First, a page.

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Chapter 2 Functions and Graphs






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Chapter 2 Functions and Graphs. Section 3 Quadratic Functions. Quadratic Functions. If a , b , c are real numbers with a not equal to zero, then the function is a quadratic function and its graph is a parabola. Vertex Form of the Quadratic Function.
Chapter 2 Functions and Graphs

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Slide 1

Chapter 2Functions and Graphs

Section 3

Quadratic Functions

Slide 2

Quadratic Functions

If a, b, c are real numbers with a not equal to zero, then the function

is a quadratic function and its graph is a parabola.

Slide 3

Vertex Form of the Quadratic Function

It is convenient to convert the general form of a quadratic equation

to what is known as the vertex form:

Slide 4

Completing the Square to Find the Vertex of a Quadratic Function

The example below illustrates the procedure:

Consider

Complete the square to find the vertex.

Slide 5

Completing the Square to Find the Vertex of a Quadratic Function

The example below illustrates the procedure:

Consider

Complete the square to find the vertex.

  • Solution:

  • Factor the coefficient of x2 out of the first two terms:

  • f (x) = –3(x2 – 2x) –1

Slide 6

Completing the square(continued)

  • Add 1 to complete the square inside the parentheses. Because of the –3 outside the parentheses, we have actually added –3, so we must add +3 to the outside.

  • The vertex is (1, 2)

  • The quadratic function opens down since the coefficient of the x2 term is –3, which is negative.

f (x) = –3(x2 – 2x +1) –1+3

f (x) = –3(x – 1)2 + 2

Slide 7

Intercepts of a Quadratic Function

  • Find the x and y intercepts of

Slide 8

Intercepts of a Quadratic Function

  • Find the x and y intercepts of

  • x intercepts: Set f (x) = 0:

  • Use the quadratic formula:

    x = =

Slide 9

Intercepts of a Quadratic Function

  • y intercept: Let x = 0. If x = 0, then y = –1, so (0, –1) is the y intercept.

Slide 10

Generalization

For

  • If a 0, then the graph of f is a parabola.

    • If a > 0, the graph opens upward.

    • If a < 0, the graph opens downward. Vertex is (h , k)

  • Axis of symmetry: x = h

  • f (h) = k is the minimum if a > 0, otherwise the maximum

  • Domain = set of all real numbers

  • Range: if a < 0. If a > 0, the range is

Slide 11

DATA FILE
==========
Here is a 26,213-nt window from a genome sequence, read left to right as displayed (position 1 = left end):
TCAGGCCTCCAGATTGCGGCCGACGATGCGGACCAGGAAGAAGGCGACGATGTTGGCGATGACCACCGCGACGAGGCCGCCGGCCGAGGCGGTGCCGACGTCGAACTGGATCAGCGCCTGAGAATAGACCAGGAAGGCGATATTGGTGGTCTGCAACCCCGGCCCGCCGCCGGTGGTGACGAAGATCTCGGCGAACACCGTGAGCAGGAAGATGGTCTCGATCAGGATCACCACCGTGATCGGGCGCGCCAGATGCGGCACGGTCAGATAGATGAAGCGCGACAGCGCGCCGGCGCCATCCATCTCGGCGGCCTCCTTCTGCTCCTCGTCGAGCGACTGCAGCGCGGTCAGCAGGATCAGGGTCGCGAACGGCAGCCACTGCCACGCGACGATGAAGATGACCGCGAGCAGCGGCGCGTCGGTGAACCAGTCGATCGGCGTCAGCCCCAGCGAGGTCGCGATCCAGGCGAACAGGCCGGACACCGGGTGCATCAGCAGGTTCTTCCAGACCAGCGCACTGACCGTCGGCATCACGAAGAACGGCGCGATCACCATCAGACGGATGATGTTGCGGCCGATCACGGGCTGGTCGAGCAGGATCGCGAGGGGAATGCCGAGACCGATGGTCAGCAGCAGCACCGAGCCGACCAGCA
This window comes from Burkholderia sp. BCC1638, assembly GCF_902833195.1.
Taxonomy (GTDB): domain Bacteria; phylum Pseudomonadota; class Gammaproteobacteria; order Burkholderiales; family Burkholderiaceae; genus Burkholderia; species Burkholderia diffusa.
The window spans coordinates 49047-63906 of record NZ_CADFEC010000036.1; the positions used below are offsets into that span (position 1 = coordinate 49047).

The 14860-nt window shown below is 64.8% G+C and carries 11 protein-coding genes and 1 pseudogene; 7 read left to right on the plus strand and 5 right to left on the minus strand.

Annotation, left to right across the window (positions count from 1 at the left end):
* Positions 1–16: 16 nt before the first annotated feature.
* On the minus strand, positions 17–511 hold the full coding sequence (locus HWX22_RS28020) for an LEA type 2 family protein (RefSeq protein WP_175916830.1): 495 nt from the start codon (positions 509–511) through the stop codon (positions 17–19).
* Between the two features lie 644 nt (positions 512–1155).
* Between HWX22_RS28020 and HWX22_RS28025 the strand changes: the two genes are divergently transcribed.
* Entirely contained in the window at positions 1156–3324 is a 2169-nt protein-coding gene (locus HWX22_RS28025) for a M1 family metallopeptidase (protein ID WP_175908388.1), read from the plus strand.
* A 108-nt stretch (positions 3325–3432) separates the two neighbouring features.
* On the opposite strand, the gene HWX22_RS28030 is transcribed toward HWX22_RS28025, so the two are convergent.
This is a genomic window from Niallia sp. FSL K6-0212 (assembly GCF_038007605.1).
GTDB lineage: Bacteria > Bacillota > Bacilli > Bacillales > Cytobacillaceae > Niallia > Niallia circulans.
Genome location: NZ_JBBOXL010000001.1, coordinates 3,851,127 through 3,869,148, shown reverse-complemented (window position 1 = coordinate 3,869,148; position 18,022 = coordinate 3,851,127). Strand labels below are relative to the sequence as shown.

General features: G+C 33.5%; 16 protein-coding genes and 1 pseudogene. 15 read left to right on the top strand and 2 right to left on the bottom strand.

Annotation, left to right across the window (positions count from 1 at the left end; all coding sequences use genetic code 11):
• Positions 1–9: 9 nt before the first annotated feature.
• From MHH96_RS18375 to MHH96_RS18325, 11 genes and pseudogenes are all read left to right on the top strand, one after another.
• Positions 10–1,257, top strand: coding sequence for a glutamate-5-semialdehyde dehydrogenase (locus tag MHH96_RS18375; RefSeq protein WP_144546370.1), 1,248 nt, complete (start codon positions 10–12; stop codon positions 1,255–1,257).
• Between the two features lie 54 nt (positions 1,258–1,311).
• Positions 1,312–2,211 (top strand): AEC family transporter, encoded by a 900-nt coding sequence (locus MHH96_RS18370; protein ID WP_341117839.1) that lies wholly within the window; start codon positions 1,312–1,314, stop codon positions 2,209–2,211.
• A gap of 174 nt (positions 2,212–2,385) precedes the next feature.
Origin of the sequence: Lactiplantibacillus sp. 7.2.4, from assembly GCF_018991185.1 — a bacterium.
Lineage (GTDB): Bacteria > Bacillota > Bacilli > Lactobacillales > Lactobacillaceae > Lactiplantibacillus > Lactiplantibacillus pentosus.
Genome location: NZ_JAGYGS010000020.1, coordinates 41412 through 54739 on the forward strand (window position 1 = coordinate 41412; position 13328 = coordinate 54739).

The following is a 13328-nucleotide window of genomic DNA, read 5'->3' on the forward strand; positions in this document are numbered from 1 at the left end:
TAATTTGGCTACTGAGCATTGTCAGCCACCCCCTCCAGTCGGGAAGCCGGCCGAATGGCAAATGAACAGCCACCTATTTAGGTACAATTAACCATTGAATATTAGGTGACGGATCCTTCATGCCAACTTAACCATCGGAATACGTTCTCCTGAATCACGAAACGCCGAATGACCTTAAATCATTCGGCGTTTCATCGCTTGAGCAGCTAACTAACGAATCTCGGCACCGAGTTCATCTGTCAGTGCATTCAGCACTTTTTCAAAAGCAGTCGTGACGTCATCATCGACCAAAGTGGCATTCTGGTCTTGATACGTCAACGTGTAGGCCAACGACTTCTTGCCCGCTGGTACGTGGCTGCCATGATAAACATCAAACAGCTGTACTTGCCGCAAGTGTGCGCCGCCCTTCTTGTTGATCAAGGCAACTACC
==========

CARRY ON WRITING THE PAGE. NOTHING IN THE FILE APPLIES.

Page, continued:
Generalization

Slide 12

Solving Quadratic Inequalities

Solve the quadratic inequality –x2 + 5x + 3 > 0 .

Slide 13

Solving Quadratic Inequalities

Solve the quadratic inequality –x2 + 5x + 3 > 0 .

Answer: This inequality holds for those values of x for which the graph of f (x) is at or above the x axis. This

happens for x between the two x intercepts, including the intercepts. Thus, the solution set for the quadratic inequality is

– 0.5414 <x< 5.5414 or

[– 0.5414, 5.5414 ] .

Slide 14

Application of Quadratic Functions

A Macon, Georgia, peach orchard farmer now has 20 trees per acre. Each tree produces, on the average, 300 peaches. For each additional tree that the farmer plants, the number of peaches per tree is reduced by 10. How many more trees should the farmer plant to achieve the maximum yield of peaches? What is the maximum yield?

Slide 15

Solution

Solution:Yield = (number of peaches per tree)  (number of trees)

  • Yield = 300  20 = 6000 (currently)

  • Plant one more tree: Yield = ( 300 – 1(10))  ( 20 + 1) = 290  21 = 6090 peaches.

  • Plant two more trees:

  • Yield = ( 300 – 2(10)  ( 20 + 2) = 280 x 22 = 6160

Slide 16

Solution(continued)

  • Let x represent the number of additionaltrees. Then Yield =( 300 – 10x) (20 + x)=

  • To find the maximum yield, note that the Y (x) function is a quadratic function opening downward. Hence, the vertex of the function will be the maximum value of the yield.Graph is below, with the y value in thousands.

Slide 17

Solution(continued)

  • Complete the square to find the vertex of the parabola:

  • Y (x) =

  • We have to add 250 on the outside since we multiplied –10 by 25 = –250.

Slide 18

Solution(continued)

  • Y (x) =  

  • Thus, the vertex of the quadratic function is (5 , 6250) . So, the farmer should plant 5 additional trees and obtain a yield of 6250 peaches. We know this yield is the maximum of the quadratic function since the the value of a is –10. The function opens downward, so the vertex must be the maximum.  

Slide 19

Break-Even Analysis

The financial department of a company that produces digital cameras has the revenue and cost functions for x million cameras are as follows:

R(x) = x(94.8 – 5x)

C(x) = 156 + 19.7x. Both have domain 1 <x< 15

Break-even points are the production levels at which R(x) = C(x). Find the break-even points algebraically to the nearest thousand cameras.

Slide 20

Solution to Break-Even Problem

Set R(x) equal to C(x):

x(94.8 – 5x) = 156 + 19.7x

–5x2 + 75.1x – 156 = 0

x = 2.490 or 12.530

The company breaks even atx = 2.490 and 12.530 million cameras.

Slide 21

Solution to Break-Even Problem(continued)

If we graph the cost and revenue functions on a graphing utility, we obtain the following graphs, showing the two intersection points:


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